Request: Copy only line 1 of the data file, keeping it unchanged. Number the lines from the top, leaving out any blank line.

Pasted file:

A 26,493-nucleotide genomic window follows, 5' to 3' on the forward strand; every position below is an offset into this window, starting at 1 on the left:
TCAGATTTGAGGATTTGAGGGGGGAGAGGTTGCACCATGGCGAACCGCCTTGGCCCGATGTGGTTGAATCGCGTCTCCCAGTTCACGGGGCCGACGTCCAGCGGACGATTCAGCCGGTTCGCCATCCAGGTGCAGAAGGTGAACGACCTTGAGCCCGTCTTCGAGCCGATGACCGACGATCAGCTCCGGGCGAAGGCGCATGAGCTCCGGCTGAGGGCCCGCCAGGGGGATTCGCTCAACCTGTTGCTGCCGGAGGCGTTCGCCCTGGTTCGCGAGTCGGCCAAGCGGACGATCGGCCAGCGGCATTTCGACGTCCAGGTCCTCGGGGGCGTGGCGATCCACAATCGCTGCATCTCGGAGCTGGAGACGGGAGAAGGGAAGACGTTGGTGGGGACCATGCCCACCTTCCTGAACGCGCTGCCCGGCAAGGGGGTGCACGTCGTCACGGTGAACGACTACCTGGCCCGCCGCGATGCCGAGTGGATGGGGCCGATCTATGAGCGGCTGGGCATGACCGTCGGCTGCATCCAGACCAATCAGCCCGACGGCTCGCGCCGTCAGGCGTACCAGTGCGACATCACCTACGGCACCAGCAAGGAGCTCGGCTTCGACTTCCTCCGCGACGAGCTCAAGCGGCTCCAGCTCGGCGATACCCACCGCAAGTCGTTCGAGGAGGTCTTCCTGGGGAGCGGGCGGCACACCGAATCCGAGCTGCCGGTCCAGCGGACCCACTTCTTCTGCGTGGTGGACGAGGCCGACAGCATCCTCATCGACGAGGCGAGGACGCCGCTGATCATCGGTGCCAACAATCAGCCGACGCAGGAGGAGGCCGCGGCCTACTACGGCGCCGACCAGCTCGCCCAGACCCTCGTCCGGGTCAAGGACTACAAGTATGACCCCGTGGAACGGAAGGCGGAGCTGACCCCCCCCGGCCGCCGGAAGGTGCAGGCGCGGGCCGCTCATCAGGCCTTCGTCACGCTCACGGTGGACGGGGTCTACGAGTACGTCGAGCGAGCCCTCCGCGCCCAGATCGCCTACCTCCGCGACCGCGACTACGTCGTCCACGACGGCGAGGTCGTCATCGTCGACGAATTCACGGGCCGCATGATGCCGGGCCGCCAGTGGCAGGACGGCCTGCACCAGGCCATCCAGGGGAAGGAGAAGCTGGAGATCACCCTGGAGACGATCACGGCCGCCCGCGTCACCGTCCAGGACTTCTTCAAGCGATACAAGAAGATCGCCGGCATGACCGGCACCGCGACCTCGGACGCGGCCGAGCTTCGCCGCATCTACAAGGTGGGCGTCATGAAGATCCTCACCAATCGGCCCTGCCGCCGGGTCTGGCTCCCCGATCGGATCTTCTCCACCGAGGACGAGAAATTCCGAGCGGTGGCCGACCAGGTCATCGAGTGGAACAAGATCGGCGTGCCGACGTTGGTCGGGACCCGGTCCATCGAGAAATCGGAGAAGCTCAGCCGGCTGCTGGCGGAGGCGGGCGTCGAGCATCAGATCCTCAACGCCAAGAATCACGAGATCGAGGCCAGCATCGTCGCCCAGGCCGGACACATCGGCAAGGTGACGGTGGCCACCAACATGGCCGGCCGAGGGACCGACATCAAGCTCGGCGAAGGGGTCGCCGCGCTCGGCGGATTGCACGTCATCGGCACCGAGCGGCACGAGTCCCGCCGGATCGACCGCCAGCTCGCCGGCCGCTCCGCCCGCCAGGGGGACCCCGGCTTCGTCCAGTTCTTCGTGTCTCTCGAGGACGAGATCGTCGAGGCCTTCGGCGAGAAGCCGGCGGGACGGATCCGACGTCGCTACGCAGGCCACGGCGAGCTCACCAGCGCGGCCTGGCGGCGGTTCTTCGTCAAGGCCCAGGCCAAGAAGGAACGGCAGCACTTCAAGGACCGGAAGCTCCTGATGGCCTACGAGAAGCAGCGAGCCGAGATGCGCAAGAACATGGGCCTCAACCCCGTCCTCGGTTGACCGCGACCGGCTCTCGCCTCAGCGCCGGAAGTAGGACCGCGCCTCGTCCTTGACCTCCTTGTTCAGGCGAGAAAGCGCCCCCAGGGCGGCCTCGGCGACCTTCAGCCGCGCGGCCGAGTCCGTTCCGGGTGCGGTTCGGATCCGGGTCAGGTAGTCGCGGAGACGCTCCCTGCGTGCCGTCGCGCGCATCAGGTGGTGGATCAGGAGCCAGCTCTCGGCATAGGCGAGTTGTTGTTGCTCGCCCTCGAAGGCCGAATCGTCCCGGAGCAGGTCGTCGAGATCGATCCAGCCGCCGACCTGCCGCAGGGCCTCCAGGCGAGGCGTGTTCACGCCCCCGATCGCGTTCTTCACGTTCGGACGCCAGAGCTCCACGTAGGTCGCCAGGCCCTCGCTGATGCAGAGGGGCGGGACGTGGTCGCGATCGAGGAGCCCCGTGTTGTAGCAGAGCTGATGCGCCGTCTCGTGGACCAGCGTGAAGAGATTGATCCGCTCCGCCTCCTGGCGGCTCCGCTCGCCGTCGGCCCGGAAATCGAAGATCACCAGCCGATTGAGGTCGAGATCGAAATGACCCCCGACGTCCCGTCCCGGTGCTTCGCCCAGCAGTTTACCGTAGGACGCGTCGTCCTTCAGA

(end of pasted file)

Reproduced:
A 26,493-nucleotide genomic window follows, 5' to 3' on the forward strand; every position below is an offset into this window, starting at 1 on the left: